Accessibility links

Breaking News

Pope: Church Must Welcome Divorced, Remarried Catholics


Pope Francis is cheered by faithful as he arrives in the Paul VI hall at the Vatican, Aug. 5, 2015.
Pope Francis is cheered by faithful as he arrives in the Paul VI hall at the Vatican, Aug. 5, 2015.

Catholics who divorce and remarry deserve better treatment from the church, Pope Francis told priests Wednesday, adding the couples should be treated with mercy and not as if they are excommunicated.

According to church teachings, Catholics who divorce and remarry are living in sin – because their first marriage is still valid in the eyes of the church – and are not allowed to receive the Eucharist.

Francis' emphasis on mercy in church leadership has raised hope among many such Catholics that he might lift the ban on receiving communion, which the faithful consider to be necessary for full participation in the Catholic community.

Feel shunned

While his comments on divorce didn't go that far, the pope did say the church must change its attitude toward those who feel shunned.

“How do we take care of those who, following the irreversible failing of their family bond, made a new union?” he said during his general audience Wednesday.

Francis said the church must find ways to offer a "real welcome" to Catholics who have found happiness in a second marriage after their first ones failed.

"These people have absolutely not been excommunicated ... and they should absolutely not be treated as if they had been," he said. “They always belong to the church.”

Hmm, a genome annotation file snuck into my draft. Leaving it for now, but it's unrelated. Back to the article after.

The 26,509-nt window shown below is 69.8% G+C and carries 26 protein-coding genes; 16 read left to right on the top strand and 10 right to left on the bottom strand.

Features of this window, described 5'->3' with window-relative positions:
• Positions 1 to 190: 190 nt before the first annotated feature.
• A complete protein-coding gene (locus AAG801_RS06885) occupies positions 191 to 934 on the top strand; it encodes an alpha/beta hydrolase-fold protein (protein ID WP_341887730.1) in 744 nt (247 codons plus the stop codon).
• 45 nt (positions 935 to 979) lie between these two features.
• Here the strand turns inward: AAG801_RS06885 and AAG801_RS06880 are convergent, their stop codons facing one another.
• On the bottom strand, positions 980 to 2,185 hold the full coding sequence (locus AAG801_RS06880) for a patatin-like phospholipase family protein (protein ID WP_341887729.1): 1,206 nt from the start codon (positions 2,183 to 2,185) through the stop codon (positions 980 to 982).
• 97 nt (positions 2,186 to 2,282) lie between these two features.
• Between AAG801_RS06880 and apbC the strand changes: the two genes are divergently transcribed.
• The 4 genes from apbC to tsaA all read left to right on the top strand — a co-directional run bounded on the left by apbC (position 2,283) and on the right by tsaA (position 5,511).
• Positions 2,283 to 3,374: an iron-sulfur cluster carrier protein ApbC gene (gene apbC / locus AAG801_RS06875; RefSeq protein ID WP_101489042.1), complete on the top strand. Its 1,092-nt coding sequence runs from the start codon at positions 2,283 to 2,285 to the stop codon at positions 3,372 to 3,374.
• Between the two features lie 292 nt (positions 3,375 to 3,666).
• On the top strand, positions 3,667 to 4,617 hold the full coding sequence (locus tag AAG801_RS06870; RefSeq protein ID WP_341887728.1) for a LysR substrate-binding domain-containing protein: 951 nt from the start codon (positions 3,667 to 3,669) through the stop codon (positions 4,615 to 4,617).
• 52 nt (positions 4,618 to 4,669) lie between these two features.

The subject of how the church treats divorced Catholics is expected to be a major issue during a meeting of world bishops at the Vatican in October.

Welcoming to children

The pope also urged priests to be welcoming to the children of such Catholics.

"They [the children] are the ones who suffer the most in these situations. How can we urge these parents to do everything to raise their children in the Christian life ... if we keep them at a distance from the life of the community as if they had been excommunicated?" he said.

Francis said the children often carry the "additional weight" of being made to feel like outcasts in local parishes because of their parents' failed first marriages.

"Unfortunately, the numbers of these children and young people are truly great," he said.

Material for this report came from AP and Reuters.

  • 16x9 Image

    VOA News

    The Voice of America provides news and information in more than 40 languages to an estimated weekly audience of over 326 million people. Stories with the VOA News byline are the work of multiple VOA journalists and may contain information from wire service reports.